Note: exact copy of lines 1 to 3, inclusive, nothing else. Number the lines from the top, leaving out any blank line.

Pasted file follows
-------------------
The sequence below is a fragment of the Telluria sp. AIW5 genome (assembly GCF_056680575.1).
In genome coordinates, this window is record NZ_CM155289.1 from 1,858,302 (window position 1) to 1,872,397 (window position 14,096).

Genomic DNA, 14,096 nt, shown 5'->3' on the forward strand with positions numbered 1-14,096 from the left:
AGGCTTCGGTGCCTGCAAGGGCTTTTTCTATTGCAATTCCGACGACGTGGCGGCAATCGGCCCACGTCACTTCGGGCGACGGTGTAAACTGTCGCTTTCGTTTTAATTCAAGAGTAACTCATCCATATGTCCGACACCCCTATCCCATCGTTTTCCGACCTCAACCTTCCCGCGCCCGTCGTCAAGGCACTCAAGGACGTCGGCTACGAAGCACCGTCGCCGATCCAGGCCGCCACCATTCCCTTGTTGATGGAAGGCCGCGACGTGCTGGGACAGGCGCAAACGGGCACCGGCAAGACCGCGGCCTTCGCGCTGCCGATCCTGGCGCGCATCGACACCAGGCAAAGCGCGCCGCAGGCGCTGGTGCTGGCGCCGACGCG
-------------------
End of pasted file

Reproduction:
The sequence below is a fragment of the Telluria sp. AIW5 genome (assembly GCF_056680575.1).
In genome coordinates, this window is record NZ_CM155289.1 from 1,858,302 (window position 1) to 1,872,397 (window position 14,096).

Genomic DNA, 14,096 nt, shown 5'->3' on the forward strand with positions numbered 1-14,096 from the left: